Jacob’s axe smashes through the hardwood sending the split pieces flying as Henry runs around trying to gather and stack them. Finally, Henry asks Jacob what the matter is. Jacob doesn’t stop his work, but tells him that he misses Ellie terribly and can’t sleep at night, fretting. He also says that ‘Old Joe’ never treated him like a Nigga slave, but now that he’s off to run the army, his man Billings thinks he’s back on the plantation where he came from. “This is a city house, dammit! And I’m a servant, not some ignorant tobacco chopper!”
    Jacob stops for a moment and draws Henry nearer. He tells him that as soon as the time is right, he is leaving. He is heading back to Columbia to find Ellie. Henry is terrified by this and tells Jacob that, in spite of the Yankees heading their way, he is still a slave! And if he gets caught running away, they will not just beat him, they will hang him because he is General Johnston’s Nigga! “They will look for you, Jacob. They will find you. But just wait and the Blue Coats will free you when they get here. I heard it is so.” But Jacob doesn’t care. He tells Henry it isn’t ‘freedom’ he’s after. “It’s Ellie, plain and simple. It’s Ellie.” The axe head smashes down through the wood even harder than before

  13. Donald P.H. Eaton says:

    February 5, 1865 – Railroad Lines near Bamburg, South Carolina

    Federal Forces are tearing up this portion of railroad tracks. Fires have been built from the tar-soaked cross ties and send thick columns of dark smoke into the even darker rain clouds overhead. The straight rails have been pulled up and then laid on top of these pyres to heat through. In another place where the rails are already glowing, teams of men take them and pressing against both ends, ‘wrap’ them like Christmas ribbons around nearby trees rendering them unsalvageable.

    Sherman, puffing on the stub of his cigar, is conferring with his aides under a set of tent flies that have been set up to keep the rain off. He has a small map stretched over a flat rock and is explaining his plans to wait for the rest of the infantry to draw up and then march north about five miles to capture the station itself. “We’ll deploy a line along this ridge to protect our flank and then we’ll attack in two columns from here and here.” He explains that he imagines General McLaws will put up a strong defense as this rail line is of vital importance to the Rebel Government.

    As they go to mount their horses, Sherman sees an large Negro man talking to one of his sergeants, who then comes over and salutes. He tells General Sherman that this man, dressed in the ragged clothing of a field hand, wants to join the army. Sherman is a bit annoyed by this trivial interruption until the sergeant finishes. “He says, Sir, that the other Yankees who came through here this morning said he could. All he had to do was ask you, Sir, and then they rode off.” Sherman cocks his head at this and calls the black man over. He repeats the same story. “You are certain these men were Union soldiers?” “Yessir, General. They were ridin’ like hell and only stopped here to water their horses at the creek.” Sherman turns to Major Dayton and says that they are the advance force and that he has not ordered any units, other than scouts, ahead.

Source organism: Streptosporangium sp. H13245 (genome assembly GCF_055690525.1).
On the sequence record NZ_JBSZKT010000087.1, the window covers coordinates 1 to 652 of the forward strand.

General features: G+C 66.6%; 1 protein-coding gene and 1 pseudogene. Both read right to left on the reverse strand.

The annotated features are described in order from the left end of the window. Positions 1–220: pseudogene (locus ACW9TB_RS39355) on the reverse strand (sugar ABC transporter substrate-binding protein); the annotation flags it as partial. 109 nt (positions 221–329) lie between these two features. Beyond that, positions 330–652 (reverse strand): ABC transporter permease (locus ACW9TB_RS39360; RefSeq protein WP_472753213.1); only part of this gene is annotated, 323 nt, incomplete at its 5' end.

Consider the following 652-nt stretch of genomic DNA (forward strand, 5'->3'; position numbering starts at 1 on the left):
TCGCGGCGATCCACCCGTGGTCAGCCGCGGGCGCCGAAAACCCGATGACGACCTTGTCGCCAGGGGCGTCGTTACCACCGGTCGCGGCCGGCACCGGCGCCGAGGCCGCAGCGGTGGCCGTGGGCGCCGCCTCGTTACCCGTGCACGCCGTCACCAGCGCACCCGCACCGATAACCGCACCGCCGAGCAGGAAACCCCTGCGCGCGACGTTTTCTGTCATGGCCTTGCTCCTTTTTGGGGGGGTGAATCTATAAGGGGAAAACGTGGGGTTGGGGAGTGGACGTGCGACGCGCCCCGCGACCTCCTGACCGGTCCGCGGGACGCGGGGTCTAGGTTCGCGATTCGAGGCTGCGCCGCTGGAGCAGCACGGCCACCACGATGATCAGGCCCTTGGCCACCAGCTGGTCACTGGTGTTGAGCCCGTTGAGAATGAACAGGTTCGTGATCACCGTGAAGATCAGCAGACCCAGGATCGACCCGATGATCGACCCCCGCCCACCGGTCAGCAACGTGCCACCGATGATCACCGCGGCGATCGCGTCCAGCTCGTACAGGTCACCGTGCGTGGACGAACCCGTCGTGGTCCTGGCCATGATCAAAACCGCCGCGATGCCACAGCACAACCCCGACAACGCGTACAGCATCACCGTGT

At that very moment, a loud ‘Whoop!’ is heard coming from up the rail line and six men on horses riding as fast as they can tear along the right-of-way. The lead rider is mounted on a white charger, with a rope bridle and blanket for a saddle…all clearly stolen from someone.
    As they get closer, Sherman realizes that these are some of his own ‘foragers’ off on their own accord. The front rider hollers out, “Hurry up, General! We’ve got the railroad!…All of it!”

    So, while Sherman and the others were planning a major assault, a rag-tag group of ’Bummers’ single-handedly captured the most important rail line in the area.

    February 5, 1865 – Blue Ridge Mountains, North Carolina

    Keith and Malinda Blalock and six others of their band of Union marauders are silently taking up positions in the birch woods near an old cabin where they know several Rebel Home Guards are sleeping inside. While the six others are dressed in regulation blue uniforms, Keith and Malinda are in homespun grays.

    Before they can get completely into firing position, one of the Rebels comes out to piss off the porch. The cracking of a twig instantly sets him on the alert and just as he wheels to shout ‘Ambush”, a ball from one of the marauder’s Spencer rifles rips through his head. Within seconds, window panes are smashed out by rifle barrels and a firefight ensues. One of the Federals, a man named Joseph Webb, who is firing next to Malinda, takes a bullet in the shoulder, spinning him around and dropping him to the snow. Malinda ducks more bullets to get to him and haul him out of harm’s way, all the while, the firing continues and balls smash jagged splinters from the trees all around her.

    February 6, 1865 – Barnwell, South Carolina

    The women and children of the small town of Barnwell can see the smoke and hear the music from their porches. The smoke is coming from the torched buildings on the edge of town and the music is played by Judson Kilpatrick’s company band, marching at the front of his long cavalry column. Curiously, they are playing Dixie.